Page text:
Date Night in Paris: 5 Romantic Cinemas

By

5th Jul, 2012

When in Paris, you might as well do things the right way; drink at the bistros of the belle époque, buy your vegetables fresh at the marché; bargain your way through the brocantes; and when it comes to going to the cinéma, why not watch your favorite movie stars on the big screens of the most romantic picture houses of Paris?

1. La Pagode

(7th Arrondissement)

A stunning independent cinéma and architectural marvel nestled in the back streets of the 7th arrondissement, this antique Japanese pagoda was once a lavish party palace built in 1896 by Mr. Morin, then owner of Le Bon Marché department store as an extravagant gift for his wife (who left him for another man not long after).

In the 1970s it was saved from demolition and later listed as one of the historic monuments of Paris. Today La Pagode shows independent original version films in their two theatres adorned with original frescoes, tapestries, and chandeliers.

Film-goers often arrive early to enjoy a drink and a chin wag in the beautiful Japanese garden with bamboos framing the palatial Japanese architecture.

Coming from someone who goes to the cinema about twice a week, the best part for me might have been that there was not a single advert to sit through before the film started– just one little movie trailer which is fine by me.

Website: La Pagode

 

 

2. Studio 28

(18th arrondissement)

Another little piece of Paris history is Studio 28, the theatre where Salvador Dali premiered one of the first surrealist films, “L’Age d’Or” (The Golden Age), followed by the likes of Charlie Chaplin. The only cinema on the hill of Montmartre, this picture house has been around since 1928 (hence the name) and it’s the very same cinema our little Miss Amélie frequented every Friday night inLe Fabuleux Destin d’Amélie Poulain.

Amelie Poulain at Studio 28; Photo thanks to Miramax films
 

Oh– and legendary French director Jean Cocteau decorated the auditorium with the surrealist light fixtures he designed. Not enough reason to go?
There also happens to be a charming beer garden at the back for a pre-drink or even a pretentious post-film culture debate over a bottle of vin rouge.

You won’t catch Spiderman 3 here but Studio 28 doesn’t turn it’s nose up to mainstream cinema either. They simply have good taste in film and this week will be screening quality titles such as Moonrise Kingdom, La Petite Venise and a documentary film on Bob Marley. During July they also have a tradition of playing black & white classics July, it offers a special reduced-fare series featuring international classics like Rebel Without a Cause and Roman Holiday.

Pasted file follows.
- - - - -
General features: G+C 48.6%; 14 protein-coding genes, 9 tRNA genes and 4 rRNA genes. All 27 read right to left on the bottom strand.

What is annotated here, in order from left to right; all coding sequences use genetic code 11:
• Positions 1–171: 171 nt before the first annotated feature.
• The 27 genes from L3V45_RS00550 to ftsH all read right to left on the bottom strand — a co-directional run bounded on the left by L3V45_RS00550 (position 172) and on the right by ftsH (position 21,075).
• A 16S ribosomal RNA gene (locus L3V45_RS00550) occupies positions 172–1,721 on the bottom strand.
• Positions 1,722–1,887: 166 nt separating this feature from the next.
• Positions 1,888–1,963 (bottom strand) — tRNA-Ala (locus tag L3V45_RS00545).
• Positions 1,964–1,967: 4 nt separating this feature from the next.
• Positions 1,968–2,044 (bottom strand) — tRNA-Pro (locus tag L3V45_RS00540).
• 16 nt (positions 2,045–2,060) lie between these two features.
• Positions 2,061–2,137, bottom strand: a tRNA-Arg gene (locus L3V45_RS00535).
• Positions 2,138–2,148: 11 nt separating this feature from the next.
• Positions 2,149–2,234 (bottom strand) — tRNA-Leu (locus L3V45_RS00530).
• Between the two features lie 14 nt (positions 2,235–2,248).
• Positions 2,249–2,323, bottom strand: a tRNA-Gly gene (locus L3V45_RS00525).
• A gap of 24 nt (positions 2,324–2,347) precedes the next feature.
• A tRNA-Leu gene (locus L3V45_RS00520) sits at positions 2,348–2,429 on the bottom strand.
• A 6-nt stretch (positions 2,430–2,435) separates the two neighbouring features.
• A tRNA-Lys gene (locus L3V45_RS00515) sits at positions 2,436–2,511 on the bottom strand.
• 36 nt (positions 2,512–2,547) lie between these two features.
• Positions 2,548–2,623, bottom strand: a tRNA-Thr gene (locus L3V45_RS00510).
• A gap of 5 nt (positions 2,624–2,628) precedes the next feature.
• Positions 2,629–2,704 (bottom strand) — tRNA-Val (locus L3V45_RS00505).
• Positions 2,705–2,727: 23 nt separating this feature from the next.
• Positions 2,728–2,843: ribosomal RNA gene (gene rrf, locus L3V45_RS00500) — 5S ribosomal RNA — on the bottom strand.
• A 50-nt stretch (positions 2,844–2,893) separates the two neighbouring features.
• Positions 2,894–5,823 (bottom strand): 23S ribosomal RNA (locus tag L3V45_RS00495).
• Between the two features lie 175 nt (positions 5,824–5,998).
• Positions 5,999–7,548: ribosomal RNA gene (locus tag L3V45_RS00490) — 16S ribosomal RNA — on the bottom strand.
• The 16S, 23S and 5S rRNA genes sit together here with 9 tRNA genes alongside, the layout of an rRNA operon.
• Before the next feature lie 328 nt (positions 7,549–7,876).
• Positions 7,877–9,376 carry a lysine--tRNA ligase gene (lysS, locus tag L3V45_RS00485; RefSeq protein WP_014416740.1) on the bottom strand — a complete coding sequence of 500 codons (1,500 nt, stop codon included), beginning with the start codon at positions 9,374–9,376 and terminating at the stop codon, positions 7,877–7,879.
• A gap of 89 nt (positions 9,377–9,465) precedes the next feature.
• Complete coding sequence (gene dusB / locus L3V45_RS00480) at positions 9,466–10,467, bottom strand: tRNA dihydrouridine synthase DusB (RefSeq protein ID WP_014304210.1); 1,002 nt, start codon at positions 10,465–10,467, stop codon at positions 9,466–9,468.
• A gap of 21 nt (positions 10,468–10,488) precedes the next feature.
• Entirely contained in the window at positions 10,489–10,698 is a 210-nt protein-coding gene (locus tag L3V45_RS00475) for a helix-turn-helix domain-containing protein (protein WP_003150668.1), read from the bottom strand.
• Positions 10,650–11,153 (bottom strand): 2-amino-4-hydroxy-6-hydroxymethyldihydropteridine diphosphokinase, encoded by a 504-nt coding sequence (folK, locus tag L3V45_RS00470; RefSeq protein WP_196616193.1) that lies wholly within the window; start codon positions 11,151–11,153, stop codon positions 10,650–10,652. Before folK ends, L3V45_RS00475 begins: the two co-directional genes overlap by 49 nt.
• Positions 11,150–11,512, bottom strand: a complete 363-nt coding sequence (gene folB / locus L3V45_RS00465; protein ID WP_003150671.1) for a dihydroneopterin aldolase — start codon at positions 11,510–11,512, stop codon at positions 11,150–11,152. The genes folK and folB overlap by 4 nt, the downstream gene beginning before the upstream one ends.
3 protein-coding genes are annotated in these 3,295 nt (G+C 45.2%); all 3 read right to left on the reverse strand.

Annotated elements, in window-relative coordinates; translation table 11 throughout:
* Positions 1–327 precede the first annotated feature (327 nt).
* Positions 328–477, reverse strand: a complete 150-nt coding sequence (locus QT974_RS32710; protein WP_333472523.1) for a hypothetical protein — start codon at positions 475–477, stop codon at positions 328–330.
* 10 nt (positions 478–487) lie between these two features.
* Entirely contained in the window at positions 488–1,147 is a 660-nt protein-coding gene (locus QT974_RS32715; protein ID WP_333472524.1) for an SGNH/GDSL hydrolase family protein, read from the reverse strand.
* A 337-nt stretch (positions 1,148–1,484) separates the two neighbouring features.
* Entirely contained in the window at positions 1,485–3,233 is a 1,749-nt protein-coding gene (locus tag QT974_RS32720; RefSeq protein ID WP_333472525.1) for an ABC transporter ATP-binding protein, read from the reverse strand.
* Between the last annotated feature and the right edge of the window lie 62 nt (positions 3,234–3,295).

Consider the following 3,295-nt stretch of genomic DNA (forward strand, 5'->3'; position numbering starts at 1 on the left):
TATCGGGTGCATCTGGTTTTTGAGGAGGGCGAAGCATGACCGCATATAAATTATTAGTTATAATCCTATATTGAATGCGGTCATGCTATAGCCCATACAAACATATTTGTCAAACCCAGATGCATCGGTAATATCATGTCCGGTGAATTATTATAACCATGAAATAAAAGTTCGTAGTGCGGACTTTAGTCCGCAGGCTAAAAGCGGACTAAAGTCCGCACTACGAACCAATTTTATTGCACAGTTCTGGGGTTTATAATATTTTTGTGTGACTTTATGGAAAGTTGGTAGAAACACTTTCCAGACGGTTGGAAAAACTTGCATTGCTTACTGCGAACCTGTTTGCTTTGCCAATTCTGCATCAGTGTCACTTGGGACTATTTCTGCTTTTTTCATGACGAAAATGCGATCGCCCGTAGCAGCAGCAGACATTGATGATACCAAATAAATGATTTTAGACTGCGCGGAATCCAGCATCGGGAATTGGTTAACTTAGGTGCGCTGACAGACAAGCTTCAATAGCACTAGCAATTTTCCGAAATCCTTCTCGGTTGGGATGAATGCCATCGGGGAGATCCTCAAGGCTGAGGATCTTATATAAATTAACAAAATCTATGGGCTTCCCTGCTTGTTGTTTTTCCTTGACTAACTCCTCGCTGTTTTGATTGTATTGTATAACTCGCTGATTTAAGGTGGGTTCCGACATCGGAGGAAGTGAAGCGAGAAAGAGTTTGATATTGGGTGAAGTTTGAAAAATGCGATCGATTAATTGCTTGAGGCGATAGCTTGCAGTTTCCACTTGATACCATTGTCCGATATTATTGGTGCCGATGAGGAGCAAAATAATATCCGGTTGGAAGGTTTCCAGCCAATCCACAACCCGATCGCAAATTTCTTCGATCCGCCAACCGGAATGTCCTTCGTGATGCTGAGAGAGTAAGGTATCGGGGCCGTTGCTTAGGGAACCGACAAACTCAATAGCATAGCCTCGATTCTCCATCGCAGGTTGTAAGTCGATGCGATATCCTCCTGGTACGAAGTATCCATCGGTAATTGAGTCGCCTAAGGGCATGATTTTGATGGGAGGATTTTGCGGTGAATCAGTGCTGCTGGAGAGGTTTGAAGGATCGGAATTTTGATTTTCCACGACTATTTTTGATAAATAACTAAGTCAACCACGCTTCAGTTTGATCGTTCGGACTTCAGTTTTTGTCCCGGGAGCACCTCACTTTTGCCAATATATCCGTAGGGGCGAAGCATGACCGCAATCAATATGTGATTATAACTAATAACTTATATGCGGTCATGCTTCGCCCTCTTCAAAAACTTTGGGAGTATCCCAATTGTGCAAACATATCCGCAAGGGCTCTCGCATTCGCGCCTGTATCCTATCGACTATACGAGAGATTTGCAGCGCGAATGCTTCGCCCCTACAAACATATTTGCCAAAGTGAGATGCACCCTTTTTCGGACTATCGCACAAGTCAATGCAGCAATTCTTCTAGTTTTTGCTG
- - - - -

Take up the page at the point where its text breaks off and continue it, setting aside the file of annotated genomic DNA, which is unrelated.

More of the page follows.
Website: Studio 28

 

 

3. La Vilette

(19th arrondissement)

An free open-air cinema in Paris? The city of romance just keeps on giving. From the 25th of July to August 26th, the Parc de la Villette near the Canal Saint Martin offers both French and English language films, modern and classics, from Wednesday to Sunday.

This year’s program highlights includes Virgin Suicides, Un Homme, Un Vrai, A History of Violence, Tim Burton’s Alice in Wonderland and Chérie, Je me suis Rajeunir. Pack a picnic, blankets and cozy up with someone under the stars.

Website: La Villette

 

 

4. Christine

(6th arrondissement)

Rediscover cult English language films and other quality independent VO (version originale) films behind the old Louis XIV stone façade of the Cinèma Action Christine in the back streets of Saint Germain. I know, it sounds odd me telling you to go watch English-language movies while in Paris, but in fact, the French love old American classics.

Parisian actress and Saint Germain resident, Virginie Ledoyen goes most Sundays by herself, “to watch old westerns… when I’m feeling a bit down”, she says, “it’s my favorite cinema. Open since the 1970s, the Christine attracts a faithful clientele of local artists and intellects who often gather in the cinema’s retro lobby before and after screenings.

Screenings: Christine Action

 

 

5. La Peniche

(19th arrondissement)

My final choice is probably the most unusual cinema of the lot because … well it’s floating. ‘Peniche’ means canal boat in French and this picture house is just that. Moored in the l’Oucq canal of the Parc de la Villete throughout summer, La Peniche screens off-beat films and short films and even offers film-making courses.

It’s become quite the hangout for aspiring directors, producers and writers who come to mingle at the art-house (or art-boat) which regularly hosts film premieres for Oscar nominated titles, salsa evenings and networking events.

Find out what’s going on at La Peniche

 

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